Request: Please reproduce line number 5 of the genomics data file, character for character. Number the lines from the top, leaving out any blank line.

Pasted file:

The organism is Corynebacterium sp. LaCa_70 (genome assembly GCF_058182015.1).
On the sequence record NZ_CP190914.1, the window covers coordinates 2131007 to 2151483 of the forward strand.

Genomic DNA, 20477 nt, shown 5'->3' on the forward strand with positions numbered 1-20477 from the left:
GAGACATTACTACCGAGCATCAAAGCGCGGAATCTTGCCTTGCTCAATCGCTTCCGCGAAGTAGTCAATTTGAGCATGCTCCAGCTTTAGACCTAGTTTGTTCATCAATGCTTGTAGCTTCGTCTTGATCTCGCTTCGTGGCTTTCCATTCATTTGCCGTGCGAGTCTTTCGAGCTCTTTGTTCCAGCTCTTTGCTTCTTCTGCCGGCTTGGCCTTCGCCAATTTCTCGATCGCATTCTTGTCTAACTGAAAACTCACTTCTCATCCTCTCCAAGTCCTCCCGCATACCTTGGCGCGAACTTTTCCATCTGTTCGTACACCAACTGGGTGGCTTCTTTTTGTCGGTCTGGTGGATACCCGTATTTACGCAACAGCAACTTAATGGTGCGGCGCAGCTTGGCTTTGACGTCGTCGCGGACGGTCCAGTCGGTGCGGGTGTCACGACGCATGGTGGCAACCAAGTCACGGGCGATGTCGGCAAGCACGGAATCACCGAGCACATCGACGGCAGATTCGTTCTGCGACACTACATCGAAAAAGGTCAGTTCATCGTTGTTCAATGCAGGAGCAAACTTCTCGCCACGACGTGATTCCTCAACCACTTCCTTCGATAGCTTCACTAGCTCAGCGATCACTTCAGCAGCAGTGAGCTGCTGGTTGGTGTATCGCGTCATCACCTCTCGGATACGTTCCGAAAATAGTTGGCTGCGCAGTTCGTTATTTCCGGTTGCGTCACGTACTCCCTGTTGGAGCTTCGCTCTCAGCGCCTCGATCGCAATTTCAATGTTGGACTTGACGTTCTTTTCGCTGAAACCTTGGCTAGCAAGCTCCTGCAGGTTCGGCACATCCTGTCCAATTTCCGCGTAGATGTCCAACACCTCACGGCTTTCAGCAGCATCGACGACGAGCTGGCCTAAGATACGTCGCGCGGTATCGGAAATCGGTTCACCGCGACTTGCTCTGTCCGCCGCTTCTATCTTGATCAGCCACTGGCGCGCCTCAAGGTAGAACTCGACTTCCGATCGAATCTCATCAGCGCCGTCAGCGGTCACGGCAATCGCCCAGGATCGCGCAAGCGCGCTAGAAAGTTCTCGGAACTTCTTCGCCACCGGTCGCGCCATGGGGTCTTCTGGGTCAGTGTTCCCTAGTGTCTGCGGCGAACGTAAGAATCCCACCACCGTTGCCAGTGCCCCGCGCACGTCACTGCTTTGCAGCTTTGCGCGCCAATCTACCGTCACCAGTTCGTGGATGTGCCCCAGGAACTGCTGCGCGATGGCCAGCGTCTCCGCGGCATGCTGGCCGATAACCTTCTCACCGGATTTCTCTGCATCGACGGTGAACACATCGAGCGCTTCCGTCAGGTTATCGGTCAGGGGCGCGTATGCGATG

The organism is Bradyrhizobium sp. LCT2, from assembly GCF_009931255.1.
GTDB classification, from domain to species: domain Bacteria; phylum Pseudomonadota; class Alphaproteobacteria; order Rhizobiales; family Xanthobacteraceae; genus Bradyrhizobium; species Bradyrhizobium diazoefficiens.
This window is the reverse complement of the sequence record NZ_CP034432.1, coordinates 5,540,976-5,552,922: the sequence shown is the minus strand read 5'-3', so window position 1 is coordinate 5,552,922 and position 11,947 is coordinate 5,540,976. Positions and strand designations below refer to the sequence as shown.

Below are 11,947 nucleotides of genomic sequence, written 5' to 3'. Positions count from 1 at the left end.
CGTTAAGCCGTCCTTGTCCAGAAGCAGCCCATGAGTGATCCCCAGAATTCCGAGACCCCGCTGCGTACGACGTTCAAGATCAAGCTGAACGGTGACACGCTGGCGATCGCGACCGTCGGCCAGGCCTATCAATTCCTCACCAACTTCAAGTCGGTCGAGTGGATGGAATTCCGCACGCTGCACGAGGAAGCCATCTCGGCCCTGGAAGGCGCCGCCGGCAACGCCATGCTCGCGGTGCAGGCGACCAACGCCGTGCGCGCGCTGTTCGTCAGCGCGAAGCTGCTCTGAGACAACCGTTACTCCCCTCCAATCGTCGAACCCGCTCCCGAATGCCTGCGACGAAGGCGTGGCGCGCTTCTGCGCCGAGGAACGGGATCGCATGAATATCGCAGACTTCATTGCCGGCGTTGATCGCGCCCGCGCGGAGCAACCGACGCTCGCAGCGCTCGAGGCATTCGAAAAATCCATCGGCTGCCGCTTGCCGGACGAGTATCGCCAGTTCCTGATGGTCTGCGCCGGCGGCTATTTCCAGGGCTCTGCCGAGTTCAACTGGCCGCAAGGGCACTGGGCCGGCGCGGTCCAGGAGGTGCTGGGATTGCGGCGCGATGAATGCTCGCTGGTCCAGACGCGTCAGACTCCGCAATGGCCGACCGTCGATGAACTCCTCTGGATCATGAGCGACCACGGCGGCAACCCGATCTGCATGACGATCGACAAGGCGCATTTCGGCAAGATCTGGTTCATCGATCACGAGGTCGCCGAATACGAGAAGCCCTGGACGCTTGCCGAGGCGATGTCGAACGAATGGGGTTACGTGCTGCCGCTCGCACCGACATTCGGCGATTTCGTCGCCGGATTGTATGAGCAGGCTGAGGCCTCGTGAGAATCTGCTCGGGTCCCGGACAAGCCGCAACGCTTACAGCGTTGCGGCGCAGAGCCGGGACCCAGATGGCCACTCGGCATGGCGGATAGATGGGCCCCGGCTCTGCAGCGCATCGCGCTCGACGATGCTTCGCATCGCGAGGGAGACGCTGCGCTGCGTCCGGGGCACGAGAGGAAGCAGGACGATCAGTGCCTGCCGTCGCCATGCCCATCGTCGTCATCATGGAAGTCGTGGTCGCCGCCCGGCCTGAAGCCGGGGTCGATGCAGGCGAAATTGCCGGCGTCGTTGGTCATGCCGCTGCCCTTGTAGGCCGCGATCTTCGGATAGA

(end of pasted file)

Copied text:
The organism is Bradyrhizobium sp. LCT2, from assembly GCF_009931255.1.